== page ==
from The American Heritage® Dictionary of the English Language, 4th Edition

  • n. A Native American people inhabiting an area along the Missouri River in western North Dakota.
  • n. A member of this people.
  • n. The Siouan language of this people.

from WordNet 3.0 Copyright 2006 by Princeton University. All rights reserved.

  • n. a member of the Sioux people formerly inhabiting an area along the Missouri river in western North Dakota
  • n. a Siouan language spoken by the Hidatsa


from The American Heritage® Dictionary of the English Language, 4th Edition

Hidatsa, people of the willows.


  • The name Hidatsa was formerly borne by one of the tribal villages.

    Buffalo Bird Woman's Garden

  • Hidatsa and Crow were one tribe, and so our language is still, the grammar is still the same, and it's still pretty close.

    Across Montana On Horseback, Poet Hands Out Poetry

  • Kandi Mosset, a member of the Mandan, Hidatsa and Arikara Nations in the state of North Dakota and a representative of the Indigenous Environmental Network, emphatically spoke to the uranium mining and tar sand extraction that happens on and near her native lands.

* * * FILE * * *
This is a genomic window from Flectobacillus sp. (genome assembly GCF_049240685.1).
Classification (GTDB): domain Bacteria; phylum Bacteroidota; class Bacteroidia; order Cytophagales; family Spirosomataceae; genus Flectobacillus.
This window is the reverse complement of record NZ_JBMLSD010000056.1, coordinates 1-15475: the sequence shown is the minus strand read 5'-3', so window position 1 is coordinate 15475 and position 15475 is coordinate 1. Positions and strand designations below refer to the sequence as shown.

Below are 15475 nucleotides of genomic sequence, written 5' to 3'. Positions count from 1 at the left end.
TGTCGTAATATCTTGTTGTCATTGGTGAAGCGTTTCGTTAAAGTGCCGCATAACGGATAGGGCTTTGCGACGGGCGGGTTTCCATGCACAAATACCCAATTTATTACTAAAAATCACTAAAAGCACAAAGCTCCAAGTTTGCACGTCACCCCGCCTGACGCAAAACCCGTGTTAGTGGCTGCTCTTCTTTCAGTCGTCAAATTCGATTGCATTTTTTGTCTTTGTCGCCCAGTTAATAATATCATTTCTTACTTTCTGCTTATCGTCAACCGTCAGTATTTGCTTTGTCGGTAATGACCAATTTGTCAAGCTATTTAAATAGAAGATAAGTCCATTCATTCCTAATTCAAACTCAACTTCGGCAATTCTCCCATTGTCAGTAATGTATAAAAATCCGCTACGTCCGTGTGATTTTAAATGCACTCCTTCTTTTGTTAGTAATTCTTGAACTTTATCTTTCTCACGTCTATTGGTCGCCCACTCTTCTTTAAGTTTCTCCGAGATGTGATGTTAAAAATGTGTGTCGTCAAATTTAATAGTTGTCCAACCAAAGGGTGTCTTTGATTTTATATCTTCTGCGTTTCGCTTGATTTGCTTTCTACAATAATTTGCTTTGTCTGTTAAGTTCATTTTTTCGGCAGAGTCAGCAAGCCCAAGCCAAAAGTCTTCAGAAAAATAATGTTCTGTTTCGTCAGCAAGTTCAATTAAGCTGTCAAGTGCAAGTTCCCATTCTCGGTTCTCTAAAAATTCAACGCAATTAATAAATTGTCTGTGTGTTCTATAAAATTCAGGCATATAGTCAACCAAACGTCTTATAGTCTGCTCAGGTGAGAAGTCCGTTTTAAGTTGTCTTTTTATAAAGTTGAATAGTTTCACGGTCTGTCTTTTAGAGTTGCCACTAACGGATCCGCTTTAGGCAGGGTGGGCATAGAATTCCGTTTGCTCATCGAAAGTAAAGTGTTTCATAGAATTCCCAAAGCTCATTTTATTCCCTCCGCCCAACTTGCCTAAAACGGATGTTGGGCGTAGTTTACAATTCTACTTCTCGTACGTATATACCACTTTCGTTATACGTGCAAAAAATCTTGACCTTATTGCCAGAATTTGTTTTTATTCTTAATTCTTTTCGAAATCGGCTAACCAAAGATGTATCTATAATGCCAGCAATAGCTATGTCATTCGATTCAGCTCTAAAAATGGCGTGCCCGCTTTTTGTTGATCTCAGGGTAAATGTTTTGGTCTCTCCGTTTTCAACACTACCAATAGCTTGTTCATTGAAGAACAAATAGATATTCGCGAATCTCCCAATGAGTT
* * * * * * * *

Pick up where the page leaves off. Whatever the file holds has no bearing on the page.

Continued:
Summer Rayne Oakes: 12,000 Students Skip School for Green Jobs/Climate Change Solutions

  • Early in the eighteenth century they started becoming closely associated with sedentary village tribes of the upper Missouri River, namely The Mandan, Hidatsa, and Arikara.

    Cheyenne ��� a story from the Great Plains-- part 1

  • Before white settler smallpox wiped them out, Max recorded the lives of the Mandans, Arikara, and Hidatsa and the world they inhabited.

    American Connections

  • On this occasion Tasmin found him soon enough, sitting at a filthy table with his plump young Hidatsa wife, Coal.

    The Berrybender Narratives

  • The Hidatsa, to be sure, had stolen her from the Shoshone, but the Hidatsa had not taken the wild out of her, because they were wild themselves.

    The Berrybender Narratives

  • Malgres and the Ponca had discussed killing Skraeling and taking his money and the two young Hidatsa girls he had acquired; but the Ponca advised caution.

    The Berrybender Narratives

  • There had been talk of him on the boat, but the Hidatsa scouts all claimed that he was far out on the prairies, in the midst of many buffalo.

    The Berrybender Narratives

  • Rosa gave Petal a little white cap made from rabbit skins, much like the one the young Hidatsa girl Coal, wife to Toussaint Charbonneau, had made for Monty when he had been an infant.

    The Berrybender Narratives


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